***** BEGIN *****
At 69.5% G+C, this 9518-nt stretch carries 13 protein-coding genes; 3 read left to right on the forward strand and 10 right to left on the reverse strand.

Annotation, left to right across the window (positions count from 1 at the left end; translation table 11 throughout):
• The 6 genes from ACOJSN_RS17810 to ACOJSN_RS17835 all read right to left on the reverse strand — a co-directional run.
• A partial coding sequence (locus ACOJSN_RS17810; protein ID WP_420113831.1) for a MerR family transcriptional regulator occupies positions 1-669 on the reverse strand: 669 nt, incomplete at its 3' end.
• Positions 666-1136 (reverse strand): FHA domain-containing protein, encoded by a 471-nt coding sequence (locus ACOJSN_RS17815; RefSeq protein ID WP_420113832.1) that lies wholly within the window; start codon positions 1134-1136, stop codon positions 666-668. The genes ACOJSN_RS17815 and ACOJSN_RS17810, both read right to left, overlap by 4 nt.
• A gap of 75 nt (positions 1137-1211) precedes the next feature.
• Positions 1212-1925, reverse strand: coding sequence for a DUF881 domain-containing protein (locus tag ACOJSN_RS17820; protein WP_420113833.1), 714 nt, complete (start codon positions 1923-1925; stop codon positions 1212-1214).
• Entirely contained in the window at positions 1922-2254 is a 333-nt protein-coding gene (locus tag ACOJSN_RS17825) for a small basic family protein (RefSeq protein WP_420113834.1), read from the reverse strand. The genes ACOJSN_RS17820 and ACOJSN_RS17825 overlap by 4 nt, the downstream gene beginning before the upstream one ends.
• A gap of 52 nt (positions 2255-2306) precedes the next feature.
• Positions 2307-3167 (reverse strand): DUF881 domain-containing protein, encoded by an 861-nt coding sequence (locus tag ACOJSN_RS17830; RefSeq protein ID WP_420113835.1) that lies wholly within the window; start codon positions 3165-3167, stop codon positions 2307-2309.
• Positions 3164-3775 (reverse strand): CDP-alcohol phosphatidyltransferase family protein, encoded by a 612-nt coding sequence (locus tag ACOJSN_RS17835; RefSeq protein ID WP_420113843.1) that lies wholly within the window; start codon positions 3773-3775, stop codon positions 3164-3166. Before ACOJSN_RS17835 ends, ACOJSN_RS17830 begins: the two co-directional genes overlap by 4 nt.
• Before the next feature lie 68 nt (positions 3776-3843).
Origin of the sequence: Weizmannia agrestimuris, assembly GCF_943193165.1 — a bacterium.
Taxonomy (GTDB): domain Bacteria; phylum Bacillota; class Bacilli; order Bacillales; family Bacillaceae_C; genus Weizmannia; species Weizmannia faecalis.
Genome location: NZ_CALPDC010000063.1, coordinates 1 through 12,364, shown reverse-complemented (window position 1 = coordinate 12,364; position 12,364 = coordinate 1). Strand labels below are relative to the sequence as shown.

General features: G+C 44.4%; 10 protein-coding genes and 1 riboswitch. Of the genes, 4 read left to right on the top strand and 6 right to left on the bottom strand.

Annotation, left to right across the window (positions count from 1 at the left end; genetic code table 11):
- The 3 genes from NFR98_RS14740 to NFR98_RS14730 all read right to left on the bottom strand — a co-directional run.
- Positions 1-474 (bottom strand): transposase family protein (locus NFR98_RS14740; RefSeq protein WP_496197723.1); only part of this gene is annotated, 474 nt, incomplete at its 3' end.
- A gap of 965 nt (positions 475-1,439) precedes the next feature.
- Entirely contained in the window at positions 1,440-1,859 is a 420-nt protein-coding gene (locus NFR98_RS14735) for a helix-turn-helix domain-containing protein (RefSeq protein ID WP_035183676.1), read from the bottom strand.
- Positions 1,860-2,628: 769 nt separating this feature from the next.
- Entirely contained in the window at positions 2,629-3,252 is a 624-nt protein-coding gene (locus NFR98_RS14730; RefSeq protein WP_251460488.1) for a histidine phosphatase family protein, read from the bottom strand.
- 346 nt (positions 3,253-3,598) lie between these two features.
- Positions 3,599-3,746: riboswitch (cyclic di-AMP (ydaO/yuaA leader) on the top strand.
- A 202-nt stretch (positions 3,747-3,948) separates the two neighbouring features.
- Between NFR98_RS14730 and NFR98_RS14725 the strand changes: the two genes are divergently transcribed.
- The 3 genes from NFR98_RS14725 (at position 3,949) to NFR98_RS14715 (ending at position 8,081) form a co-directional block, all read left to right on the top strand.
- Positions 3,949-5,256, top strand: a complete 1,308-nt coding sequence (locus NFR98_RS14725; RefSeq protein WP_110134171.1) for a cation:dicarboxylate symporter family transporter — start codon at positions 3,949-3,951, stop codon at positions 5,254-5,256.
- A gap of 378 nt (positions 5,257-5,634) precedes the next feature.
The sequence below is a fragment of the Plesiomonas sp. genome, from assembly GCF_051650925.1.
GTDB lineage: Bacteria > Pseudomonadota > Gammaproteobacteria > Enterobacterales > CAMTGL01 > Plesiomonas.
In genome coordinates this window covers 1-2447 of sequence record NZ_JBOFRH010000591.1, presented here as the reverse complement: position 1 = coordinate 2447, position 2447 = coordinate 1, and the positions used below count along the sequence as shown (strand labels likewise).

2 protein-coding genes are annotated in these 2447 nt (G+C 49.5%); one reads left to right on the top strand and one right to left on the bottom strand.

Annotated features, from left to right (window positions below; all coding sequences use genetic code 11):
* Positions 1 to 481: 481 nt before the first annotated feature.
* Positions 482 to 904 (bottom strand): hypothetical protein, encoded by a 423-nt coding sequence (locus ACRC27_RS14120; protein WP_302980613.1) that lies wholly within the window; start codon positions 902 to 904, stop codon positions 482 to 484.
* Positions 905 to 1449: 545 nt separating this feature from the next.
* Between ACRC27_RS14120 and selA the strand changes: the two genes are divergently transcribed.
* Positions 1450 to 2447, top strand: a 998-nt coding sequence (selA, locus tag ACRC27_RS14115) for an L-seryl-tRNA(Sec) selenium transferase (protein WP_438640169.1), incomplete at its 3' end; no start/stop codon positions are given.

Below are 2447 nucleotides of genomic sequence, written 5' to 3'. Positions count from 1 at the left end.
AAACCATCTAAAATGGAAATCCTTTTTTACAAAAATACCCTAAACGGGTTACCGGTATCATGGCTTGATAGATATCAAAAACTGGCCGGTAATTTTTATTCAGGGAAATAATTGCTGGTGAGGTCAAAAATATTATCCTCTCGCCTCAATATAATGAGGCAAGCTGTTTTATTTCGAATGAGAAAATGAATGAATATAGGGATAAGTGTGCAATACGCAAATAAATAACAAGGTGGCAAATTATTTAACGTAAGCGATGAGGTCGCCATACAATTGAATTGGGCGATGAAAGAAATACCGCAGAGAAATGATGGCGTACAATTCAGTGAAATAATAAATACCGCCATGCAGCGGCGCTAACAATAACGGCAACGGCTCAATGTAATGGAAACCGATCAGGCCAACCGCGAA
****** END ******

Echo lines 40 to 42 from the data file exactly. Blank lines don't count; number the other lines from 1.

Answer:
* Positions 1450 to 2447, top strand: a 998-nt coding sequence (selA, locus tag ACRC27_RS14115) for an L-seryl-tRNA(Sec) selenium transferase (protein WP_438640169.1), incomplete at its 3' end; no start/stop codon positions are given.

Below are 2447 nucleotides of genomic sequence, written 5' to 3'. Positions count from 1 at the left end.
AAACCATCTAAAATGGAAATCCTTTTTTACAAAAATACCCTAAACGGGTTACCGGTATCATGGCTTGATAGATATCAAAAACTGGCCGGTAATTTTTATTCAGGGAAATAATTGCTGGTGAGGTCAAAAATATTATCCTCTCGCCTCAATATAATGAGGCAAGCTGTTTTATTTCGAATGAGAAAATGAATGAATATAGGGATAAGTGTGCAATACGCAAATAAATAACAAGGTGGCAAATTATTTAACGTAAGCGATGAGGTCGCCATACAATTGAATTGGGCGATGAAAGAAATACCGCAGAGAAATGATGGCGTACAATTCAGTGAAATAATAAATACCGCCATGCAGCGGCGCTAACAATAACGGCAACGGCTCAATGTAATGGAAACCGATCAGGCCAACCGCGAA